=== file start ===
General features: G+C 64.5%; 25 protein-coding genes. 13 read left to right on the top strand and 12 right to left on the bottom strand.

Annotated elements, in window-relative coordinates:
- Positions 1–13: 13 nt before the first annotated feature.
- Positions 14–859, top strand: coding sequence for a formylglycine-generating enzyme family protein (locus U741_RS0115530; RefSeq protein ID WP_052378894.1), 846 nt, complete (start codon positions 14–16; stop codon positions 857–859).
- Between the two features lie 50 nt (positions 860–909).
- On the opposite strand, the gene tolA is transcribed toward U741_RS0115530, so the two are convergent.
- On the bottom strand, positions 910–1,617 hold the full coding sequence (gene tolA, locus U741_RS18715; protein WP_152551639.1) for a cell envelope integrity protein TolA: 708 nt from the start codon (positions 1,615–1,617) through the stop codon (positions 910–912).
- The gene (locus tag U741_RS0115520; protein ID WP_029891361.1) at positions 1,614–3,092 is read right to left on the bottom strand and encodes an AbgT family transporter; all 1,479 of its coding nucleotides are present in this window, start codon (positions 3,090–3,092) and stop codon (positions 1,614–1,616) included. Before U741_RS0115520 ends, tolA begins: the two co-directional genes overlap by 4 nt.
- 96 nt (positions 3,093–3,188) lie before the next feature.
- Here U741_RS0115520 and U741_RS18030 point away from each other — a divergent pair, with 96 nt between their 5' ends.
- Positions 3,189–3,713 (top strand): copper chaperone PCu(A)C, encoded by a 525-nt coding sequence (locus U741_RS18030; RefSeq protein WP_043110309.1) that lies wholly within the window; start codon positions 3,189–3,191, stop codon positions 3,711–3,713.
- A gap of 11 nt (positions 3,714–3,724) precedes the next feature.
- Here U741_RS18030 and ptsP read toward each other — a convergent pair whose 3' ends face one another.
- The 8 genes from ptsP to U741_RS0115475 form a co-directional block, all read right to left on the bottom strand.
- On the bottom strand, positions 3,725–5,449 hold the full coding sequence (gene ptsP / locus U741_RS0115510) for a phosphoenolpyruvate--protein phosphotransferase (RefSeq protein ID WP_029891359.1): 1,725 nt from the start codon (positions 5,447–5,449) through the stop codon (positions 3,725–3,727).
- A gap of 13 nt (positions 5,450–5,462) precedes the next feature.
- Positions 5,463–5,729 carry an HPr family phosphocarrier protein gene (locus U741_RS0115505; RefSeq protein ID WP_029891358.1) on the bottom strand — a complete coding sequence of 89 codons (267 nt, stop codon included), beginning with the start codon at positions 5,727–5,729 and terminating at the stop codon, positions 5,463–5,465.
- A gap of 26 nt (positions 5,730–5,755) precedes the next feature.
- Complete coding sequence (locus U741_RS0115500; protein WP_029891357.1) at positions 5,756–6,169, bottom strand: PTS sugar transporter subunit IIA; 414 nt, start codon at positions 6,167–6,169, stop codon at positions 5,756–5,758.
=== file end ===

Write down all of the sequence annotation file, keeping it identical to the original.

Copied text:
General features: G+C 64.5%; 25 protein-coding genes. 13 read left to right on the top strand and 12 right to left on the bottom strand.

Annotated elements, in window-relative coordinates:
- Positions 1–13: 13 nt before the first annotated feature.
- Positions 14–859, top strand: coding sequence for a formylglycine-generating enzyme family protein (locus U741_RS0115530; RefSeq protein ID WP_052378894.1), 846 nt, complete (start codon positions 14–16; stop codon positions 857–859).
- Between the two features lie 50 nt (positions 860–909).
- On the opposite strand, the gene tolA is transcribed toward U741_RS0115530, so the two are convergent.
- On the bottom strand, positions 910–1,617 hold the full coding sequence (gene tolA, locus U741_RS18715; protein WP_152551639.1) for a cell envelope integrity protein TolA: 708 nt from the start codon (positions 1,615–1,617) through the stop codon (positions 910–912).
- The gene (locus tag U741_RS0115520; protein ID WP_029891361.1) at positions 1,614–3,092 is read right to left on the bottom strand and encodes an AbgT family transporter; all 1,479 of its coding nucleotides are present in this window, start codon (positions 3,090–3,092) and stop codon (positions 1,614–1,616) included. Before U741_RS0115520 ends, tolA begins: the two co-directional genes overlap by 4 nt.
- 96 nt (positions 3,093–3,188) lie before the next feature.
- Here U741_RS0115520 and U741_RS18030 point away from each other — a divergent pair, with 96 nt between their 5' ends.
- Positions 3,189–3,713 (top strand): copper chaperone PCu(A)C, encoded by a 525-nt coding sequence (locus U741_RS18030; RefSeq protein WP_043110309.1) that lies wholly within the window; start codon positions 3,189–3,191, stop codon positions 3,711–3,713.
- A gap of 11 nt (positions 3,714–3,724) precedes the next feature.
- Here U741_RS18030 and ptsP read toward each other — a convergent pair whose 3' ends face one another.
- The 8 genes from ptsP to U741_RS0115475 form a co-directional block, all read right to left on the bottom strand.
- On the bottom strand, positions 3,725–5,449 hold the full coding sequence (gene ptsP / locus U741_RS0115510) for a phosphoenolpyruvate--protein phosphotransferase (RefSeq protein ID WP_029891359.1): 1,725 nt from the start codon (positions 5,447–5,449) through the stop codon (positions 3,725–3,727).
- A gap of 13 nt (positions 5,450–5,462) precedes the next feature.
- Positions 5,463–5,729 carry an HPr family phosphocarrier protein gene (locus U741_RS0115505; RefSeq protein ID WP_029891358.1) on the bottom strand — a complete coding sequence of 89 codons (267 nt, stop codon included), beginning with the start codon at positions 5,727–5,729 and terminating at the stop codon, positions 5,463–5,465.
- A gap of 26 nt (positions 5,730–5,755) precedes the next feature.
- Complete coding sequence (locus U741_RS0115500; protein WP_029891357.1) at positions 5,756–6,169, bottom strand: PTS sugar transporter subunit IIA; 414 nt, start codon at positions 6,167–6,169, stop codon at positions 5,756–5,758.